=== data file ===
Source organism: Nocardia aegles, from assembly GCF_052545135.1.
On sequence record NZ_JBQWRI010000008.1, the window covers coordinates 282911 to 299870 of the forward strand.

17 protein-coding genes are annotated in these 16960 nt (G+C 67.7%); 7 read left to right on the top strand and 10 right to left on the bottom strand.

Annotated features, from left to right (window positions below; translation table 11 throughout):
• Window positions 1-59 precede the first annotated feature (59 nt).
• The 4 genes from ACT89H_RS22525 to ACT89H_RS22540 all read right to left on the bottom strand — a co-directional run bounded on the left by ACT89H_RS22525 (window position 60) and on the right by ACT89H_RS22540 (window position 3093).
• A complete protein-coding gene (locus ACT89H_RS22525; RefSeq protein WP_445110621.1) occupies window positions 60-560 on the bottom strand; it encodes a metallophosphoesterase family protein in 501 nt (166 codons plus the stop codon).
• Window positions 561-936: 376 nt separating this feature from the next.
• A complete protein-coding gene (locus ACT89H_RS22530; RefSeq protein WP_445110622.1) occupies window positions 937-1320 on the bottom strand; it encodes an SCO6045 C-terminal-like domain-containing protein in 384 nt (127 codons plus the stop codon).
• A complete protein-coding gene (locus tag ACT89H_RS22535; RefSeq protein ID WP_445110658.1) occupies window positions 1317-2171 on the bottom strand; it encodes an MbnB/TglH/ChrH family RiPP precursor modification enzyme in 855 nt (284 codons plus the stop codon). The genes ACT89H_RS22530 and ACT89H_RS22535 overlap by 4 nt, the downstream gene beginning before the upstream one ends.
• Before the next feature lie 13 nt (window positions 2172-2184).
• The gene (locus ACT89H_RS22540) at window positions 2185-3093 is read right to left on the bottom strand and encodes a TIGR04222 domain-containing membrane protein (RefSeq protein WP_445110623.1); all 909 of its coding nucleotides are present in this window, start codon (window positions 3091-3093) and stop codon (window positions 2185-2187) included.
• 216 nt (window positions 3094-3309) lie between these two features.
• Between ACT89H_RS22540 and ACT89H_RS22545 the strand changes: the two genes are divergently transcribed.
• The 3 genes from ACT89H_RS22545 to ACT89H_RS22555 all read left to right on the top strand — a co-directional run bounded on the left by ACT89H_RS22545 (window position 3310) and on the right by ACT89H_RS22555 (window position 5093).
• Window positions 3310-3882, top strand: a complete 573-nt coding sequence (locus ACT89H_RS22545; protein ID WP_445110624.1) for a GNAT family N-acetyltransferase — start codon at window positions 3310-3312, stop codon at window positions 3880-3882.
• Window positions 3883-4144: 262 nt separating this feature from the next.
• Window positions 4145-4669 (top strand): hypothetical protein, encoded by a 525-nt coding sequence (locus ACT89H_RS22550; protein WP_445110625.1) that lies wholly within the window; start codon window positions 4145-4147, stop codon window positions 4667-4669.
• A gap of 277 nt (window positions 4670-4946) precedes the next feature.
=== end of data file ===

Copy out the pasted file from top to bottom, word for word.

Source organism: Nocardia aegles, from assembly GCF_052545135.1.
On sequence record NZ_JBQWRI010000008.1, the window covers coordinates 282911 to 299870 of the forward strand.

17 protein-coding genes are annotated in these 16960 nt (G+C 67.7%); 7 read left to right on the top strand and 10 right to left on the bottom strand.

Annotated features, from left to right (window positions below; translation table 11 throughout):
• Window positions 1-59 precede the first annotated feature (59 nt).
• The 4 genes from ACT89H_RS22525 to ACT89H_RS22540 all read right to left on the bottom strand — a co-directional run bounded on the left by ACT89H_RS22525 (window position 60) and on the right by ACT89H_RS22540 (window position 3093).
• A complete protein-coding gene (locus ACT89H_RS22525; RefSeq protein WP_445110621.1) occupies window positions 60-560 on the bottom strand; it encodes a metallophosphoesterase family protein in 501 nt (166 codons plus the stop codon).
• Window positions 561-936: 376 nt separating this feature from the next.
• A complete protein-coding gene (locus ACT89H_RS22530; RefSeq protein WP_445110622.1) occupies window positions 937-1320 on the bottom strand; it encodes an SCO6045 C-terminal-like domain-containing protein in 384 nt (127 codons plus the stop codon).
• A complete protein-coding gene (locus tag ACT89H_RS22535; RefSeq protein ID WP_445110658.1) occupies window positions 1317-2171 on the bottom strand; it encodes an MbnB/TglH/ChrH family RiPP precursor modification enzyme in 855 nt (284 codons plus the stop codon). The genes ACT89H_RS22530 and ACT89H_RS22535 overlap by 4 nt, the downstream gene beginning before the upstream one ends.
• Before the next feature lie 13 nt (window positions 2172-2184).
• The gene (locus ACT89H_RS22540) at window positions 2185-3093 is read right to left on the bottom strand and encodes a TIGR04222 domain-containing membrane protein (RefSeq protein WP_445110623.1); all 909 of its coding nucleotides are present in this window, start codon (window positions 3091-3093) and stop codon (window positions 2185-2187) included.
• 216 nt (window positions 3094-3309) lie between these two features.
• Between ACT89H_RS22540 and ACT89H_RS22545 the strand changes: the two genes are divergently transcribed.
• The 3 genes from ACT89H_RS22545 to ACT89H_RS22555 all read left to right on the top strand — a co-directional run bounded on the left by ACT89H_RS22545 (window position 3310) and on the right by ACT89H_RS22555 (window position 5093).
• Window positions 3310-3882, top strand: a complete 573-nt coding sequence (locus ACT89H_RS22545; protein ID WP_445110624.1) for a GNAT family N-acetyltransferase — start codon at window positions 3310-3312, stop codon at window positions 3880-3882.
• Window positions 3883-4144: 262 nt separating this feature from the next.
• Window positions 4145-4669 (top strand): hypothetical protein, encoded by a 525-nt coding sequence (locus ACT89H_RS22550; protein WP_445110625.1) that lies wholly within the window; start codon window positions 4145-4147, stop codon window positions 4667-4669.
• A gap of 277 nt (window positions 4670-4946) precedes the next feature.